Lost Pubs of Bideford
Nothing conjures up Bideford’s lively past like the names of its pubs. DJ’s in Cooper Street was, once known as the Snakepit and before that the Tradesman’s Inn.
East the Water had a string of watering holes along the banks of the river until relatively recently. The Ship on Launch was just opposite the former thriving shipyards, some of whose wooden vessels still lie forlornly rotting in the Torridge mud. (see page I) Its ornate gate opened onto the railway line, and under the garden is the brick built entrance into Bideford’s labyrinth of ‘paint’ or culm mines. The presence of yellowish brown water in the ditches along the Tarka trail is a constant reminder of that unusual industry which finally closed in the 1970s.
The restaurant, the ‘East of the Water’ in Barnstaple St (opposite Wooda Surgery), is one of the oldest buildings in Bideford, and was previously The Terminus pub, due to its position opposite the railway goods yards, (now Ethelwynne Brown Close).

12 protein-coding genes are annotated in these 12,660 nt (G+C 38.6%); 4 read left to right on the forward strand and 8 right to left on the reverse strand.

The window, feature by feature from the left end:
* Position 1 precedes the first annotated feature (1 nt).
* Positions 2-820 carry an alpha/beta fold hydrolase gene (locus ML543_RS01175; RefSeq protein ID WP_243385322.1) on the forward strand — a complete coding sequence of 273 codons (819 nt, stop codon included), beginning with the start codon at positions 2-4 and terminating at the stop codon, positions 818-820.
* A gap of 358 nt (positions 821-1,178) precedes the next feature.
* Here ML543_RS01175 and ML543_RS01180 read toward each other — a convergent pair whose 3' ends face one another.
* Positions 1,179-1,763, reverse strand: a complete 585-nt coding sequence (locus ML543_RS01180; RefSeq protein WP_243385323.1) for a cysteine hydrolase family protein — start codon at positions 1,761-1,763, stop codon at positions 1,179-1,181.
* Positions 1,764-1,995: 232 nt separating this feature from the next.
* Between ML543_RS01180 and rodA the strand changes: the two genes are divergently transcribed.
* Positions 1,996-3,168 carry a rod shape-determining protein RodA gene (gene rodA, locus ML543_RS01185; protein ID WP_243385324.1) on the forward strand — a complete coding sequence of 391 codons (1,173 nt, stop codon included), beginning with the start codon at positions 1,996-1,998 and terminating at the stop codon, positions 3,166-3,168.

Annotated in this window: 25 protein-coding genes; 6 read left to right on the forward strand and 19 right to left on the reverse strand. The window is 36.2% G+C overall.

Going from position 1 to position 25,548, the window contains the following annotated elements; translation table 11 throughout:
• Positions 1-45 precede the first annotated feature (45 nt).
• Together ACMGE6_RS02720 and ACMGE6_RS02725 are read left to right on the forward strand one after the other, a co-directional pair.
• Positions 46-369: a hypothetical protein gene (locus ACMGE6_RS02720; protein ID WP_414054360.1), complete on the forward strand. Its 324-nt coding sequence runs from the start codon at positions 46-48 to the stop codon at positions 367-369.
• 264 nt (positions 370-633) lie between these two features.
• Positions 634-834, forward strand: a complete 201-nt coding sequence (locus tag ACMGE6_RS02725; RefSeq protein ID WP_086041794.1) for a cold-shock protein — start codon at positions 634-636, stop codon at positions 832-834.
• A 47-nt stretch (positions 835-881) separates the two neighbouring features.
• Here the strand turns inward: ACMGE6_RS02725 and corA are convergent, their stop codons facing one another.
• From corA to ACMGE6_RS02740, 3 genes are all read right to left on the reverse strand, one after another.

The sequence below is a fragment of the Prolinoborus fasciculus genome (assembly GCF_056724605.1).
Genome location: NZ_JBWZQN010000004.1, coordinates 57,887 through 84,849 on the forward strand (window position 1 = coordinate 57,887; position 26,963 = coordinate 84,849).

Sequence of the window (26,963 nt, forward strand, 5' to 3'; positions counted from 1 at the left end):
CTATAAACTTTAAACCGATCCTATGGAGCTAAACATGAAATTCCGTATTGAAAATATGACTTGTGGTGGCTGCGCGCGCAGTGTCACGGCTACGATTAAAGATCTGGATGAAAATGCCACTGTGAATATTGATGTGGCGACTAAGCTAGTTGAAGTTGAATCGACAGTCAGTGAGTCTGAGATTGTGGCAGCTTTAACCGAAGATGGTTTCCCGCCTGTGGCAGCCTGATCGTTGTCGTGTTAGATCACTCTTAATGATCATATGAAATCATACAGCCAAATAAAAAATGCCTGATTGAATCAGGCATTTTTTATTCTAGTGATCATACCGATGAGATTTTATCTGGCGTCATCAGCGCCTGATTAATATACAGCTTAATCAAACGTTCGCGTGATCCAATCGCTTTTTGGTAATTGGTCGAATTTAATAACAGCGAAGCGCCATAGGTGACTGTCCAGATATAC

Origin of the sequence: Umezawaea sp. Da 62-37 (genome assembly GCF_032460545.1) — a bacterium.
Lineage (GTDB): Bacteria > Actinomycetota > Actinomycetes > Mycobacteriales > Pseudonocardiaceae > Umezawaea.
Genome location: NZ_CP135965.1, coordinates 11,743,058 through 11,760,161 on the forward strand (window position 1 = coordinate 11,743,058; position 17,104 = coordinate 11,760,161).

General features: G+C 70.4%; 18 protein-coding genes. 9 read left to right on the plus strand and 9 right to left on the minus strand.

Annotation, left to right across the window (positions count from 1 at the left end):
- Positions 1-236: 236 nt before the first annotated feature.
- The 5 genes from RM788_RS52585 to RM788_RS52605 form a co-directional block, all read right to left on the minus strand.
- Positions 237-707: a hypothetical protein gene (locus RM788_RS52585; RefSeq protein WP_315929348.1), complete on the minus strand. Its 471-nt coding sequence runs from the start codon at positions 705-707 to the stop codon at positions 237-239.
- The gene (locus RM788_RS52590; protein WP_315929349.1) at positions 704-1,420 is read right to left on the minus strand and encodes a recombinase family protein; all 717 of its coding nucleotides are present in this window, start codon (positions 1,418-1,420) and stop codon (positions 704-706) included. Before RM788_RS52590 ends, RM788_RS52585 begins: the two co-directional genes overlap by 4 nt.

Bidefordian Derek Barnes points out that the this pub was previously known as the Cavalier’s Arms, before the railway came to Bideford in 1835. He recalls elephants and giraffes arriving by train in Bideford, bound for the Zoo, and pens full of pigs waiting to be transported . A photograph taken during the war also shows open railway wagons in the goods yards, full of “beach rockets” – destined for D- day training
There are two founts of knowledge on the lost pubs of Bideford ; Ernie Dowding and Derek Barnes. Ernie is distinguished on the streets of the town by his dog Sheba, and Derek now – fittingly – lives in Ethelwynne Brown Close, overlooking the Torridge, on the site of the dismantled goods yards, a stone’s throw from where he was born. ST
More next month including some information on the ‘King of Prussia.’
King of Prussia